Added to UNESCO’s tentative list in 1996, these tombs are a bit off the beaten path, located in the northern part of Albania. Even if you’re not an archaeology buff, the sheer age and mystery surrounding these tombs make them worth a visit.

Amphithéâtre De Durrës – Durrës Amphitheatre

Ruins of the Roman amphitheatre in the centre of Durres, Albania - Tentative UNESCO World Heritage site

Standing as a testament to Durres’ ancient Roman heritage, this amphitheater isn’t just old; it’s one of the largest ever built in the Balkan region. Why hasn’t it clinched UNESCO status yet? It’s on the tentative list primarily because of its blend of historical importance and architectural marvel. Since 1996, it’s been waiting for its moment in the UNESCO spotlight.

Found in the heart of Durres, a visit offers a direct line to imagining the gladiatorial battles and performances that once captivated audiences here. It’s a must-see for anyone intrigued by Roman history or architecture.

The Castle Of Bashtova

If you’re keen on medieval fortifications, the Castle of Bashtova is right up your alley. This fortress, resting on the tentative list since 2013, is a relic of the 15th century, originally built to defend against Ottoman invasions. Its location near the Shkumbin River in central Albania makes it both strategic and scenic.

The castle’s robust walls and towers stand as a silent guardian of history, offering visitors a glimpse into Albania’s defensive past. While it might not be as polished as some tourist spots, its raw authenticity is precisely what makes it captivating.

UNESCO Sites In Albania FAQs

Gjirokaster Albania - UNESCO Gjirokaster Castle

What are UNESCO sites?

The UNESCO sites in Albania are historical and cultural landmarks recognized by the UNESCO World Heritage Convention for their outstanding universal value.

How many UNESCO sites are there in Albania?

Albania currently has 4 UNESCO World Heritage Sites that showcase the rich history and heritage of the country.

What are some key features of the UNESCO sites in Albania?

The UNESCO sites in Albania include ancient ruins, historical centers, fortifications, and examples of Ottoman and Venetian architecture dating back to different periods in history.

Can you provide examples of the UNESCO sites in Albania?

Some examples of UNESCO sites in Albania are the ruins of Butrint, the historical centers of Berat and Gjirokastër, and the area around the town of Pogradec.

When were the UNESCO sites in Albania inscribed on the World Heritage List?

The UNESCO sites in Albania have been inscribed on the World Heritage List since 1979, highlighting their global cultural and historical significance.

What is the significance of the UNESCO sites in Albania?

The UNESCO sites in Albania represent a diverse range of historical periods, from the 4th century BC to the 20th century, showcasing the cultural interactions and architectural heritage of the region.

Are the UNESCO sites in Albania popular tourist destinations?

Yes, the UNESCO sites in Albania attract visitors interested in exploring ancient civilizations, medieval fortifications, and well-preserved examples of Venetian and Ottoman-style houses and architecture.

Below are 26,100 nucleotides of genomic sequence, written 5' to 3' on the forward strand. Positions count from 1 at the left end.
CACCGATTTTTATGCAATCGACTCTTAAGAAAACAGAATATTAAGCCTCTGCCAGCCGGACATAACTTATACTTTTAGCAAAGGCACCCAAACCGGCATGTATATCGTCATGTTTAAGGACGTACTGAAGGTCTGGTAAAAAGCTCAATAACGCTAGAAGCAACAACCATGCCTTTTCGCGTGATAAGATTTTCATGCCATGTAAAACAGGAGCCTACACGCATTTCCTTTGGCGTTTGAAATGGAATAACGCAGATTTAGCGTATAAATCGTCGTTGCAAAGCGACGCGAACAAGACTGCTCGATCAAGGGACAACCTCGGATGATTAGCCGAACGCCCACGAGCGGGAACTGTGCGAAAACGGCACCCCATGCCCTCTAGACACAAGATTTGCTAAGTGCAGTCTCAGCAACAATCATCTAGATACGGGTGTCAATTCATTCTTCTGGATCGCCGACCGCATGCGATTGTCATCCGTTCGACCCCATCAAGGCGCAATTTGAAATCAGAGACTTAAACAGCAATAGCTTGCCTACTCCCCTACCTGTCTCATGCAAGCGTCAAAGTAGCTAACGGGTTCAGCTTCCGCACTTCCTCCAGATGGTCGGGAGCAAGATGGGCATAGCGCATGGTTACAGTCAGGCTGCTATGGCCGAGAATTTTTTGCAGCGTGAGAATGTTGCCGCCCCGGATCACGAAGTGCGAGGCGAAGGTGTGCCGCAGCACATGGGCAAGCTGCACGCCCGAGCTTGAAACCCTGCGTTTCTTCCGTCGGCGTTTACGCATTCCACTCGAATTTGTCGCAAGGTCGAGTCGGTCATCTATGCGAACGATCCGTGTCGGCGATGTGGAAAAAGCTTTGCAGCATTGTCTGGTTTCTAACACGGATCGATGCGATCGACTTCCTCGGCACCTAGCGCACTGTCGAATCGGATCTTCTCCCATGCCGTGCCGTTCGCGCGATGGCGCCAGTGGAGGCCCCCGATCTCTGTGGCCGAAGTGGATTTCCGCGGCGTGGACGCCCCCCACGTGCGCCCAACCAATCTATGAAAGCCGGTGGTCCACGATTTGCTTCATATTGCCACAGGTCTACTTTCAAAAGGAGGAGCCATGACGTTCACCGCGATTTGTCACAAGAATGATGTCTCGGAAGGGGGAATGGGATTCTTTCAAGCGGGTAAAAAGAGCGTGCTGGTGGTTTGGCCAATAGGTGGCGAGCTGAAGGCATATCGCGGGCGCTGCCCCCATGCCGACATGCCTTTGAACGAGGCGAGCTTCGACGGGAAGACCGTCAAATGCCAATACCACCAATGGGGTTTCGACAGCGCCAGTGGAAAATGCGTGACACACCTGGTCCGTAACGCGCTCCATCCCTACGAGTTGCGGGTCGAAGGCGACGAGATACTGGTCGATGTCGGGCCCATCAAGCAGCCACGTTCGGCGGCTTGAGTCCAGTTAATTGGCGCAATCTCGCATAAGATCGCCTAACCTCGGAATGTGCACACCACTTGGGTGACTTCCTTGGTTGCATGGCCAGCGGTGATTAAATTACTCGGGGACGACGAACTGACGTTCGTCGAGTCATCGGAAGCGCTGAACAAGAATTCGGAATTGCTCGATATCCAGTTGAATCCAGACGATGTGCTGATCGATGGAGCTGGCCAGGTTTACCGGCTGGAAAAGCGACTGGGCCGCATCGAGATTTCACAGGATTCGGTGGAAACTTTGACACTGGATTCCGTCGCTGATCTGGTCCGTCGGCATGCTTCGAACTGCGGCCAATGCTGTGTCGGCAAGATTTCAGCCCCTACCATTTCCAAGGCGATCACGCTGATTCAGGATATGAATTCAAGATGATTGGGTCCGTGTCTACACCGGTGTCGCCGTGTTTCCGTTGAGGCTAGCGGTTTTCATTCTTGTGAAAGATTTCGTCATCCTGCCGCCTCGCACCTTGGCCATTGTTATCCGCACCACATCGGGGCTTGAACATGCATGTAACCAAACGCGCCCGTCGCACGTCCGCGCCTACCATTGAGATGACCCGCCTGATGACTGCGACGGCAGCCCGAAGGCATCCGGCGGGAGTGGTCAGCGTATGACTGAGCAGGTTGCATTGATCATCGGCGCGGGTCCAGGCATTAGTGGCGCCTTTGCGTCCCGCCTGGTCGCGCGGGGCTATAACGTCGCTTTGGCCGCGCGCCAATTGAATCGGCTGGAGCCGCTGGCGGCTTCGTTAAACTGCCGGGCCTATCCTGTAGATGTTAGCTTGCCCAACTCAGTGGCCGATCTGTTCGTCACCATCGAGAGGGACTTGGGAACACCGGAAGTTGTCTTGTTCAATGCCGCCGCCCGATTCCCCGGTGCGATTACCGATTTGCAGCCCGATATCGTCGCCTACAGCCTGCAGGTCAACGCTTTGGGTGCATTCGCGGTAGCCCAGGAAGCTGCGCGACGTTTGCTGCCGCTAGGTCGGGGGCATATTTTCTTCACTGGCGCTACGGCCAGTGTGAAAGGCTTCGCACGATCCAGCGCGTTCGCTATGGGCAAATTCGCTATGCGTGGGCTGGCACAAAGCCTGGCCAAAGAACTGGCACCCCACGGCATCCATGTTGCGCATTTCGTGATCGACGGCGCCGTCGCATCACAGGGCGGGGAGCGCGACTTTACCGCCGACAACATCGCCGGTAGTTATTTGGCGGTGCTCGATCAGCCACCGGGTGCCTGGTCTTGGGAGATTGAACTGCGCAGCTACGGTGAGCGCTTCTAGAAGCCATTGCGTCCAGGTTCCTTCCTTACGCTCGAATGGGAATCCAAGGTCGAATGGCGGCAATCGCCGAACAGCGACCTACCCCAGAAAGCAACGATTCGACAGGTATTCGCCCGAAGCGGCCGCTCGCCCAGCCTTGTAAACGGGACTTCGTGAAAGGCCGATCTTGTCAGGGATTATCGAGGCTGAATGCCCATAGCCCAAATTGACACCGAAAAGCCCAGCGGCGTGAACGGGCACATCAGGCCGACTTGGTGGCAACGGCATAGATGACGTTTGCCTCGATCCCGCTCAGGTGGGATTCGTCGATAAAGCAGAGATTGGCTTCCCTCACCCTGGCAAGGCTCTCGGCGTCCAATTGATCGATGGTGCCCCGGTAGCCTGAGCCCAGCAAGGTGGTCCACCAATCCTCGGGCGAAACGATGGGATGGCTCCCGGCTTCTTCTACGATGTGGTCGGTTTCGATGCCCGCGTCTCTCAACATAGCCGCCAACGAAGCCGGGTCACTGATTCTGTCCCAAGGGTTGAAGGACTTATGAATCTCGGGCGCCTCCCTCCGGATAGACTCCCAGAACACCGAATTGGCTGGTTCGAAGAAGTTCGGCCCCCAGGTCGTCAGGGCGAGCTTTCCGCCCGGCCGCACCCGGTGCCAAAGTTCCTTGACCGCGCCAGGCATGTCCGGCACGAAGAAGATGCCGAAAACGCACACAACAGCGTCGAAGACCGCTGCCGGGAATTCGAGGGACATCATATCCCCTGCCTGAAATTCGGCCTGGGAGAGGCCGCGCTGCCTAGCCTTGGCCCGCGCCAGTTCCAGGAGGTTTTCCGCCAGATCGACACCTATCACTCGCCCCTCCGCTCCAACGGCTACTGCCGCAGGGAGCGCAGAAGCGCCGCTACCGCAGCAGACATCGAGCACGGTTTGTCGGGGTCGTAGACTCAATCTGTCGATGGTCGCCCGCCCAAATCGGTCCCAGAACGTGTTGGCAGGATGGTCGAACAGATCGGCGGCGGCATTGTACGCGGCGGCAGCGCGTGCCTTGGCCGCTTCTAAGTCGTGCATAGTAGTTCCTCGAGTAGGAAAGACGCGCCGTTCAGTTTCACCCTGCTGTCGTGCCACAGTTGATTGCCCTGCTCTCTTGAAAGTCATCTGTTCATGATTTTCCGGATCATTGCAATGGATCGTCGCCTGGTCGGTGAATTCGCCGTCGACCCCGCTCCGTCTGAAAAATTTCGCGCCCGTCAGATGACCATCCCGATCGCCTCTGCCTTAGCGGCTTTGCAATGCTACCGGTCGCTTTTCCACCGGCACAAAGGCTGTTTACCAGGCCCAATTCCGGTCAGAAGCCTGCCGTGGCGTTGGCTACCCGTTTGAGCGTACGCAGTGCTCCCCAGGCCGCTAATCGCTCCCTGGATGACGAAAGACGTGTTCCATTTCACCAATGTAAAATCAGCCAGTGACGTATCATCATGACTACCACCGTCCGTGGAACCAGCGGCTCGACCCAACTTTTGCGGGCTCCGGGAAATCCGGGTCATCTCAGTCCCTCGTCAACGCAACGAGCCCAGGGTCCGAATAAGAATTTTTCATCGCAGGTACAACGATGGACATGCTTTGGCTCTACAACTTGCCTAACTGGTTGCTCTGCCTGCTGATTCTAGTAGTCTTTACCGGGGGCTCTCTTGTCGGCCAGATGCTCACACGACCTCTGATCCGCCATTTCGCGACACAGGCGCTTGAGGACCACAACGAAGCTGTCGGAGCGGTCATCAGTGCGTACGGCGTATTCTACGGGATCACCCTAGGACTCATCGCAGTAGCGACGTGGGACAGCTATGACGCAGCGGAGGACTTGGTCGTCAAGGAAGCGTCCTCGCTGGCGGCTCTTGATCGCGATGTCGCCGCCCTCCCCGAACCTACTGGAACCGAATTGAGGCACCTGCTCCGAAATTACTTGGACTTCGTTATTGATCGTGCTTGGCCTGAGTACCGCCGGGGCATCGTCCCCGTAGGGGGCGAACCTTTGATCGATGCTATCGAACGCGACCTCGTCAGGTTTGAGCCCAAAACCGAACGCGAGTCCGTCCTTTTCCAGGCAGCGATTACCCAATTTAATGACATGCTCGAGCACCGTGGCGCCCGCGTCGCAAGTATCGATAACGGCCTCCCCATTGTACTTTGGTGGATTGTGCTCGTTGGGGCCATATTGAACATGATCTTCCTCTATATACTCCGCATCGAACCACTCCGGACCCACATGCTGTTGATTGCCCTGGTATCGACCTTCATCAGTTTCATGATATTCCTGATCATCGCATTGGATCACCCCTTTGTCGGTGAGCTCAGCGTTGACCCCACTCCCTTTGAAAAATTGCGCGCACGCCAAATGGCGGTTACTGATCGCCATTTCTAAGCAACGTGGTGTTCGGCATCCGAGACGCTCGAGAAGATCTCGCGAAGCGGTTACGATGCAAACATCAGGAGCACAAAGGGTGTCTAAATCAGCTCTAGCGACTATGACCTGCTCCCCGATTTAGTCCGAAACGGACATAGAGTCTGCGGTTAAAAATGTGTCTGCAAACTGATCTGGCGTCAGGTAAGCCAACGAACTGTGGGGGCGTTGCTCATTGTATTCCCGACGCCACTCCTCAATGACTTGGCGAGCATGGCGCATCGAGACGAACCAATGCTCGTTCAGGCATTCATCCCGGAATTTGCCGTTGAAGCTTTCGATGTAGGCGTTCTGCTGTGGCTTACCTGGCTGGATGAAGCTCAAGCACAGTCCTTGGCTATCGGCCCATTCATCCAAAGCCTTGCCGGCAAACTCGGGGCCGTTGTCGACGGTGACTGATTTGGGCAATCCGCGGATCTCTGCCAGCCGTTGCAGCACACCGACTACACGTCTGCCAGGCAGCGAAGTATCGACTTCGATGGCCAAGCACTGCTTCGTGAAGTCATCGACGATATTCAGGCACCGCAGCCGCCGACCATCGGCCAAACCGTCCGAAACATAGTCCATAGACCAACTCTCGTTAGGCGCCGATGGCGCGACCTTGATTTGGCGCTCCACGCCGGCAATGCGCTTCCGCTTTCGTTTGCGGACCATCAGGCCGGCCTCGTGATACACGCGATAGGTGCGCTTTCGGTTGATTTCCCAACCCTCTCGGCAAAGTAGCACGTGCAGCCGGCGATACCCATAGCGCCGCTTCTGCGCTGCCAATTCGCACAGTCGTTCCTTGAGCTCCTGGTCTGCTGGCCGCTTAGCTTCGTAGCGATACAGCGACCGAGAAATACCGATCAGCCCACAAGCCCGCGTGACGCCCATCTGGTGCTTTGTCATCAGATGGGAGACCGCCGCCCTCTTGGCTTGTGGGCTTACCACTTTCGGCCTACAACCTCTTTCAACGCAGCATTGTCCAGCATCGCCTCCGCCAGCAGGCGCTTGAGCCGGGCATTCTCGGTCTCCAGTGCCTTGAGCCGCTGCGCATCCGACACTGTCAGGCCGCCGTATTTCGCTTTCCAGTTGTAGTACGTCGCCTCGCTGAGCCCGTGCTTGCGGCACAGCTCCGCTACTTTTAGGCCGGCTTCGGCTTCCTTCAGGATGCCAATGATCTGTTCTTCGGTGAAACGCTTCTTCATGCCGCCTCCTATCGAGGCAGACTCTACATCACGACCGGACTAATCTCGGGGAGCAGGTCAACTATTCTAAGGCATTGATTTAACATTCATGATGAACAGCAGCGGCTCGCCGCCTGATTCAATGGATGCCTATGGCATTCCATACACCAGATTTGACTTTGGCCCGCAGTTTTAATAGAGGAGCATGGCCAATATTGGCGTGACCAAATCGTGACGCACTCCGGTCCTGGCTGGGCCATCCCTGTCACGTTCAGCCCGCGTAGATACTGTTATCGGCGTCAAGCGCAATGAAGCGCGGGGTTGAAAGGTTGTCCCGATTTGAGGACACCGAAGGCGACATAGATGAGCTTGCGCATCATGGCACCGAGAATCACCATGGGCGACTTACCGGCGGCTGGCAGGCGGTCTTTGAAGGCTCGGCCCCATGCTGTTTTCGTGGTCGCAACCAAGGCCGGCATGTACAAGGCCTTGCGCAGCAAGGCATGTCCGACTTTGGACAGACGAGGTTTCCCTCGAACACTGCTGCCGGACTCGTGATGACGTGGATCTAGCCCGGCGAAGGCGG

Comments (4)


    Article Says : “A major archaeological site in Albania, Butrint has been inhabited by people since prehistoric times. It used to be the location of a Greek colony and was also a thriving Roman town. Later on, it became part of the Byzantine Empire, was ruled by Venice for a while, and was eventually abandoned sometime during the late Middle Ages after a massive earthquake.”


    ” It used to be the location of a ILLYRIAN TRIBES ( MOLLOSËT & THESPROTËT.


    “It used to be the location of a Greek colony”. It was controlled by invading Hellenic People for some time but it belonged to ILLYRIA.

    ILLYRIA used to stretch from borders of Austria from the North and Yannena(Greece) to the south. TO MANY BATTLES HAVR BEEN FOUGHT AND EMPIRES HAVE MET ON THESE LANDS and to this day there are conflicts. ILLYRIAN EMPIRE, ROMAN EMPIRE, BYZANTINE EMPIRE, BULGARIAN EMPIRE AND OTTOMAN EMPIRE.

    borders have changed and Illyrians have been assimilated by the arrival of slavic tribes to balkans in 6AD the only surviving Illyrians tribes are Albanoi (Today Albanians) & Dardanians (Today Kosovo Dardans/Albanians)

  2. Hi

    My wife and I are planning to be in Albania (Tirana) around the 29th August this year. We are keen to explore tours of about a weeks duration focusing on the UNESCO sites.

    Can you provide some suggested itineraries and associated costing please?



  3. Albanians have a fake made up story that they are descendants of Illyrians and Dardanians so that they can try to prove that they are indigenous to this region, which they are not! Also, they educate themselves with fake history propaganda on Wikipedia!

  4. It’s impossible to get around a visit so many places Albania has to offer without having a car. Renting a car is something you can do as there are many local renters who will offer you a good car for a cheap prices

Leave a Reply

Your email address will not be published. Required fields are marked *

This site uses Akismet to reduce spam. Learn how your comment data is processed.

Move This Adventure To Your Inbox & Get An Instant Freebie

Subscribe To Unlock Your FREE Customizable Travel Packing List & All Our Best Tips!